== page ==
Reflecting on the legacies of war on ANZAC day

by | 25, Apr, 2014 | Blog, War |

As today we have remembered the young soldiers killed in WWI, it is a good time to reflect on the realities and legacies of war.

For decades, Anzac day has been about commemorating the heroic lives sacrificed for our nation. Yet the emphasis of the Anzac legend on the sacrifice and bravery of our soldiers has tended to override narratives of the horrors of war that haunt surviving soldiers, their families and communities for decades after the conflict is over.

 

Legacy of the ANZACs

 

As the Australian government is set to spend $140 million on the Centenary of WW1, a number of critics have questioned the priorities of government spending on Anzac commemorations as funding cuts are set to be made in almost every other public sector in the upcoming budget.

James Brown, a former Australian military officer who served in both Iraq and Afghanistan and author of the book Anzac’s Long Shadow, commented that the government is spending three times the amount on Anzac commemorations than the amount made available to support recently returned soldiers struggling with mental health issues, who are often left to fend for themselves.

The money spent on Anzac commemorations could be better directed towards much needed medical and rehabilitation services for returned soldiers who often experience post-traumatic stress disorder and social isolation, contributing to high rates of suicide amongst war veterans.

 

The legacy of war

 

It is also possible that the promotion of Anzac Day as a symbol of our national identity may contribute to a glorification of war in the minds of younger generations. Author and journalist Paul Dayley points out that it is important to build awareness of the realities of the battlefield and the physical and psychological legacies of war experienced by those who survive.

“You’ll hear an awful lot about the “sacrifice” of the “fallen” but, I fear, too little about precisely how war renders the living into the dead, and survivors and their families into the haunted.” Dayley, 25 April 2014

Building a culture of peace and an opposition to war in Australia begins with the stories we tell our children. Singer-songwriter John Schumann has converted his anti-Vietnam War song ‘I Was Only Nineteen’ into a children’s picture book illustrated by Craig Smith. The book portrays a Vietnam War veteran telling his story to his grandson, including the flashbacks and ill health after returning home.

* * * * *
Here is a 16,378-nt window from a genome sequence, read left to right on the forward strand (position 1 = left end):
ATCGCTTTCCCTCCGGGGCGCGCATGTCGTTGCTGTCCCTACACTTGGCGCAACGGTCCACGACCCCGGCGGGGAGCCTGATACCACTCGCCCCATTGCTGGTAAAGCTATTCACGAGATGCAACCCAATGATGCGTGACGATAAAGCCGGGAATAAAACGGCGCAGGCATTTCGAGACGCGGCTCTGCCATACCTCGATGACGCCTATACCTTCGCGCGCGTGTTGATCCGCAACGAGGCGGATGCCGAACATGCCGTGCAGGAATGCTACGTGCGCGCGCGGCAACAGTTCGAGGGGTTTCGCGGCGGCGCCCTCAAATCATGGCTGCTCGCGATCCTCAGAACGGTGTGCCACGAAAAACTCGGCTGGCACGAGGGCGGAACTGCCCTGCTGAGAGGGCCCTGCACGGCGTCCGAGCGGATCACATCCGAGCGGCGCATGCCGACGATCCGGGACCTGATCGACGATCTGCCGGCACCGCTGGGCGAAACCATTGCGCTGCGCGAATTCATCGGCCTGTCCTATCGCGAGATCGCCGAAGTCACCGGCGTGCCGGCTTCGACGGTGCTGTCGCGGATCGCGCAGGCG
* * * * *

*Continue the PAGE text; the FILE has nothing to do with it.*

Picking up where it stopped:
This story may help younger generations contemplate more deeply the lasting impacts and consequences of war.

 

Peace organisations MAPW (Medical Association for Prevention of War) and Act for Peace, who also recognise the importance of young Australians developing a critical understanding of war, have commissioned the History Teachers Association of Victoria to develop of set of history lesson plans to coincide with the centenary of WWI. These lessons will equip secondary school teachers and students with the resources to critically examine the long-term legacies of war for surviving soldiers, civilians and the greater community.

 

Legacies of war lesson plan

The eleven lesson plan topics on the lasting legacies of war

 

The lesson plans are developed from the perspective of war veterans and medical professionals to raise students’ awareness of the physical and psychological costs of war – perspectives that are often marginalized by the emphasis on national pride portrayed in the Anzac legend. This excellent multimedia lesson plan series on the Enduring Effects of War is available for download here.

Explosive remnants of war survivors in Laos

Explosive remnants of war survivors in Lao. Photo credit: John Rodsted

SafeGround is an Australian humanitarian organisation that works to minimise the impacts and legacies of war. Our projects focus on raising public awareness of the impact of war through community involvement both in Australia and overseas. SafeGround advocates the eradication of indiscriminate legacy weapons such as landmines, cluster bombs and nuclear weapons that continue to maim and kill civilians long after the fighting of a war has ended. While our focus is on reducing the explosive remnants of war in affected communities, we recognise and wish to acknowledge the psychological and physical legacies that impact upon our own soldiers from past and present wars.